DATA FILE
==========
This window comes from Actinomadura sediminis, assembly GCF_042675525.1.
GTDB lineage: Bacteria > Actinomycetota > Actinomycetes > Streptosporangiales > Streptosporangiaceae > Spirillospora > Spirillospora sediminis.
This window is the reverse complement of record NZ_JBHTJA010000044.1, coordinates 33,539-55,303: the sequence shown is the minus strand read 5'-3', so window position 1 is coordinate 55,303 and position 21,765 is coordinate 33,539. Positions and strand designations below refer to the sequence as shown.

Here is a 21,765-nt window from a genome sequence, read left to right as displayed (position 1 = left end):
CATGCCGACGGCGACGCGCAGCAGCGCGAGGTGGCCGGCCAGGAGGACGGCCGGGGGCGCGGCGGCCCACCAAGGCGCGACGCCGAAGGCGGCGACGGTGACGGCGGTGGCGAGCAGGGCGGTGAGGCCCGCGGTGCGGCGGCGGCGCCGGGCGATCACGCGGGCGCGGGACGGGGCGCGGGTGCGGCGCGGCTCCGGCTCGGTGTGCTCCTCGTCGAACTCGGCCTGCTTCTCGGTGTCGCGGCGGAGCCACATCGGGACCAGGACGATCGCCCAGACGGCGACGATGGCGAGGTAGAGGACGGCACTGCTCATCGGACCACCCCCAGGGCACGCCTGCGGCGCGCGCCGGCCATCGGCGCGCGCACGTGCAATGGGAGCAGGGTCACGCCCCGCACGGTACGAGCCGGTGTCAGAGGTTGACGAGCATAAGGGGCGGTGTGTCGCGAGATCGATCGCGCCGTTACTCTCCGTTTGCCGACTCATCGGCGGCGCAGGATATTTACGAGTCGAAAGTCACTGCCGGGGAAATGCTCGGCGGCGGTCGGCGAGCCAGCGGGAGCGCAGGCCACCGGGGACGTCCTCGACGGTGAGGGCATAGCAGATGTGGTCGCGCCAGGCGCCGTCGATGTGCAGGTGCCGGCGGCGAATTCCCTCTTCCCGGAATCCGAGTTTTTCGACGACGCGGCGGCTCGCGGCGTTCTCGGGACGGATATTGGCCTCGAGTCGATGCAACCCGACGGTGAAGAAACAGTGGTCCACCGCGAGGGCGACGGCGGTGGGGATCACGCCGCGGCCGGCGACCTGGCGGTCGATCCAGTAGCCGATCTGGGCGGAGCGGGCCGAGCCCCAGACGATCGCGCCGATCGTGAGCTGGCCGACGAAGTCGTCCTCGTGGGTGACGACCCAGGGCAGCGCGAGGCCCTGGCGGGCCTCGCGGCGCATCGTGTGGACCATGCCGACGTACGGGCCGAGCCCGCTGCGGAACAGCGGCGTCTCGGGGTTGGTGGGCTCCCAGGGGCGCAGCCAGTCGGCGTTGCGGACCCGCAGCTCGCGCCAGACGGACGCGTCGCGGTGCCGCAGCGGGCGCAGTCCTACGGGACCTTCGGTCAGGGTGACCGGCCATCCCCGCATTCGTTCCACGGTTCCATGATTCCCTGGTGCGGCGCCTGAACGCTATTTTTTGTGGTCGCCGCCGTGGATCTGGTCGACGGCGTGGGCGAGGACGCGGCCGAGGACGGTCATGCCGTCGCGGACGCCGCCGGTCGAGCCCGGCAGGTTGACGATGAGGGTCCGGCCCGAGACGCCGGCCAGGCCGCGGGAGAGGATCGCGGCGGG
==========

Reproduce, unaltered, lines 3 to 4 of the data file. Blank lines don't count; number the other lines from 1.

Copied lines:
This window is the reverse complement of record NZ_JBHTJA010000044.1, coordinates 33,539-55,303: the sequence shown is the minus strand read 5'-3', so window position 1 is coordinate 55,303 and position 21,765 is coordinate 33,539. Positions and strand designations below refer to the sequence as shown.

Here is a 21,765-nt window from a genome sequence, read left to right as displayed (position 1 = left end):